Don’t Forget to Feed Your Backyard Pets in Arlington

Don’t Forget to Feed Your Backyard Pets in Arlington

Michael Zuiker, owner of Wild Birds Unlimited at Harrison Shopping Center.

Michael Zuiker, owner of Wild Birds Unlimited at Harrison Shopping Center. Photo by Shirley Ruhe.


Zuiker started a fund to give the nurses treats in the Urgent Care Center next door. “They work so hard.”


A male Downy woodpecker loads up on his favorite suet to provide much needed energy that burns off quickly in the cold.

If you want to buy birdseed, you have to be persistent. You have to walk around a net strung across the sidewalk to separate Wild Birds Unlimited from the Covid testing site next door. The parking spots in the shopping center are packed with the cars full of passengers waiting to get some of the 300 tests administered every day.

But birdseed customers are persistent. Michael Zuiker, owner of the Wild Birds Unlimited franchise says, “That’s the crazy thing—we had our best year ever last year in my 29 years at Harrison Shopping Center. We worked extra hard; we had to learn to adapt.”

Zuiker says he thinks things changed because when Covid hit, people were stuck at home, and they noticed the cool birds in their backyard. When they had been working they didn’t pay as much attention but when they were home they noticed when the feeders were empty. Now that they have joined the ranks of the bird enthusiasts, some are buying different kinds of feeders to attract a variety of birds.

Zuiker says his business is mostly actual bird food since the in store customer shopping is closed and customers can’t browse around to pick up bird jewelry or clutch toys for kids or birdbaths. But “we’ve turned into a baby Amazon with about 50 percent of our business now delivery. It used to be we’d put seed in your car and you’d go.” Now if you prefer, you can order ahead and you can pick up your order on the metal rack outside the door of the store and it will be delivered to your car (wherever it is parked).

Now they are delivering all over N. Virginia. Zuiker explains it has been tough the last few days with the ice storm. They were totally closed Thursday and opened late on Friday. “Now today and tomorrow we have to run all over the place.”

He says that a year ago when Covid hit, Zuiker thought they would be finished after 28 years. “We had no clue what to do. We went from retail to no one coming in. What happened is everybody was scared to death.”

And then things changed dramatically; the Urgent Care Clinic next door got really busy with Covid tests.

Zuiker says it used to be there were two nurses sitting on the couch all day at the Urgent Care waiting for patients; now after Covid there are up to 10 nurses doing 300 tests a day in 12 hours. “They work so hard.” Now the people wait in their cars, which sit numbered in the parking lot waiting their turn for a test.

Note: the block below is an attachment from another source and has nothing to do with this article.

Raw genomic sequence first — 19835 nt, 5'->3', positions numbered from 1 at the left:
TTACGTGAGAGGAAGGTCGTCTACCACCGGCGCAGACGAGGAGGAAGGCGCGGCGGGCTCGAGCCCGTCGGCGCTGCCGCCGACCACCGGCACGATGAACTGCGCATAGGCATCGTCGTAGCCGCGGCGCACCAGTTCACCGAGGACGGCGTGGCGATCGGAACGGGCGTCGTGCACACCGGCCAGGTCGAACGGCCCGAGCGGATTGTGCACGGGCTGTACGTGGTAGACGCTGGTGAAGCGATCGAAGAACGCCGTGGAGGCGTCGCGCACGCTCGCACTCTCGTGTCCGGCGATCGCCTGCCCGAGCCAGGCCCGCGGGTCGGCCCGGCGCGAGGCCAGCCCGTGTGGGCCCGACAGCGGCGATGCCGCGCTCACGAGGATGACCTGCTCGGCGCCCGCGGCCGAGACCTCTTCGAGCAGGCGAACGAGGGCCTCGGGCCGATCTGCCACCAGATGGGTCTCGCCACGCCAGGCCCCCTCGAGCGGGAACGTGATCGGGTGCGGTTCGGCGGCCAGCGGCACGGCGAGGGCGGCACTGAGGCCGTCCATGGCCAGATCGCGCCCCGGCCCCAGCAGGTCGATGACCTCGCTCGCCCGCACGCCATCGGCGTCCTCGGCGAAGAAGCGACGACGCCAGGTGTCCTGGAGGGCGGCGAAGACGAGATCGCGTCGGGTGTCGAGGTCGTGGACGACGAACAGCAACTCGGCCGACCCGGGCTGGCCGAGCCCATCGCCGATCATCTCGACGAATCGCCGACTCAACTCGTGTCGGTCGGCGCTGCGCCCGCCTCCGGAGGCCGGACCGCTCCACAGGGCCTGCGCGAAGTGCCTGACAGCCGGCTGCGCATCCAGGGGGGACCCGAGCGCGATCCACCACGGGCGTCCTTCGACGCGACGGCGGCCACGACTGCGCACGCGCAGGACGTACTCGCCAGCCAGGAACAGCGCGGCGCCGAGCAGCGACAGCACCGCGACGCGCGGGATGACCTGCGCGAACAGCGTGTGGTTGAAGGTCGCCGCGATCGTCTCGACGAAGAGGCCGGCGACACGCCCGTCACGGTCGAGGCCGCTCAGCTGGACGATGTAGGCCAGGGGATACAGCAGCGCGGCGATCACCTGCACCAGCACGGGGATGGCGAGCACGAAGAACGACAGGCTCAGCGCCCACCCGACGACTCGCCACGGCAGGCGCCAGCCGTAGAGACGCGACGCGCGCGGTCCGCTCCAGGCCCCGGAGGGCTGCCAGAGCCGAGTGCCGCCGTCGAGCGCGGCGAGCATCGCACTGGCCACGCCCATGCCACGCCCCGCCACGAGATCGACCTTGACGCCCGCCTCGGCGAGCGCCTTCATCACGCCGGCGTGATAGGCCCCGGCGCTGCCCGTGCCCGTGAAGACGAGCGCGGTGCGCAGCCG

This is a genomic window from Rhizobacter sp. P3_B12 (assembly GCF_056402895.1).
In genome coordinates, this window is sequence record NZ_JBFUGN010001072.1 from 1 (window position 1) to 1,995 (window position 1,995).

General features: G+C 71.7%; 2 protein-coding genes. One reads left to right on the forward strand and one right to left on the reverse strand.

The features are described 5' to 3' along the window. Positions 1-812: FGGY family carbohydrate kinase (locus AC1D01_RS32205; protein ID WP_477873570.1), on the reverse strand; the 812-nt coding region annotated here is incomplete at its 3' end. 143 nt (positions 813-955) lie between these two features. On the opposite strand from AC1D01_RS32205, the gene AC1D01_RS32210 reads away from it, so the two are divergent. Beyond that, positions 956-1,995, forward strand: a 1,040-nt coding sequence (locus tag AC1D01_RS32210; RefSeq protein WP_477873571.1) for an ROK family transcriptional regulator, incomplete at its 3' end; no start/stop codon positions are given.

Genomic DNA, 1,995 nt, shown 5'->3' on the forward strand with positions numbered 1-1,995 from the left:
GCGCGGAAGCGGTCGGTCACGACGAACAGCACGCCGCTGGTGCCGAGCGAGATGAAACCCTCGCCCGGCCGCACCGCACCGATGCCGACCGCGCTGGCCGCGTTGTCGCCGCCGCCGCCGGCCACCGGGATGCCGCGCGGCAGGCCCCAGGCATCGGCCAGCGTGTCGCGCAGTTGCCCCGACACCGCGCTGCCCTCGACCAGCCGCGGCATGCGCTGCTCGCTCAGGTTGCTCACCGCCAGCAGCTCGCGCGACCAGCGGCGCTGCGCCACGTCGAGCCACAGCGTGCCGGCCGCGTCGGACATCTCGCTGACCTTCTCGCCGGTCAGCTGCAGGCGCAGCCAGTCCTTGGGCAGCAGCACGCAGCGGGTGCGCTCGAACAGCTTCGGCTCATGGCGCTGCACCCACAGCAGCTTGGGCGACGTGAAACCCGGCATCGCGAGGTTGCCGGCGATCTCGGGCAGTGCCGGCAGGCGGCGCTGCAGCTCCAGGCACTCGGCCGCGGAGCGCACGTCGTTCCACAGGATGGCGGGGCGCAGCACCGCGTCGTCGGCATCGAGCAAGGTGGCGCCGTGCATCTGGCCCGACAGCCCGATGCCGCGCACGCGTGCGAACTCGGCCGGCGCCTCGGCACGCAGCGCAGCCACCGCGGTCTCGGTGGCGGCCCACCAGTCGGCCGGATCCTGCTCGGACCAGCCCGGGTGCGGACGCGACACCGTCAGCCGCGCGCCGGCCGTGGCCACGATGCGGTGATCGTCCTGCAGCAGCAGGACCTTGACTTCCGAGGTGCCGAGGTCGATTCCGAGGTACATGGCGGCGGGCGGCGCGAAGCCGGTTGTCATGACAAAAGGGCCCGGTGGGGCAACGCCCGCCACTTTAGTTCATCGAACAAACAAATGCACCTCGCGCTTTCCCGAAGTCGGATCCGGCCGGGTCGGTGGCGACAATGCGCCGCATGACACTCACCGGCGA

“I used to see numbers 1-12. Then it kept blowing up. In a couple of weeks, it was 24-25, then 100. You could look down the whole line of cars at the shopping center.”

Zuiker provided coffee and donuts for the nurses and then he came up with the idea to put out a plastic bird feeder with a dollar bill and a sign. Before you knew it they had raised $6,000 over six months for pizza, lunches and other goodies to keep the nurses going.

But while they closed for in store customer purchases, the store kept an online presence and offered delivery as well as curbside pick up. Zuiker says the regular customers kept coming and in the summer new customers started coming. Those waiting for COVID tests were required to wait in their cars.

Zuiker remembers the shopping center when he first opened his store. “The shopping center was run down with a 40 percent vacancy rate.” But they did have a Popeye’s and a McDonald’s and a liquor store right next door. When they tore down the old A&P and built a Harris Teeter, things turned around. But things were challenging then, too. “I’d been here 6 years, and people asked me: was I new?”

“We try so hard to reach out to people. We just need awareness that we’re still open.” And Zuiker says he has learned some things about marketing when with all of his efforts, people still don’t know he is open. And then there are the people who ask, “Can I see the birds?”

Looking ahead Zuiker is hoping to reopen the store inside in June or so when the Urgent Clinic next door moves to the front of the shopping center in a rebuilt space and when he has been able to get a Covid vaccine. “I live in Montgomery County and we don’t have enough vaccine.”

In the meantime, he says stock up on your Winter SuperBlend, no mess birdseed, thistle, P&B suet or the hot pepper super suet to keep the squirrels away. Or maybe a new squirrel buster eliminator feeder. Watching the squirrels try to get into your new squirrel-proof feeder can be an afternoon’s entertainment.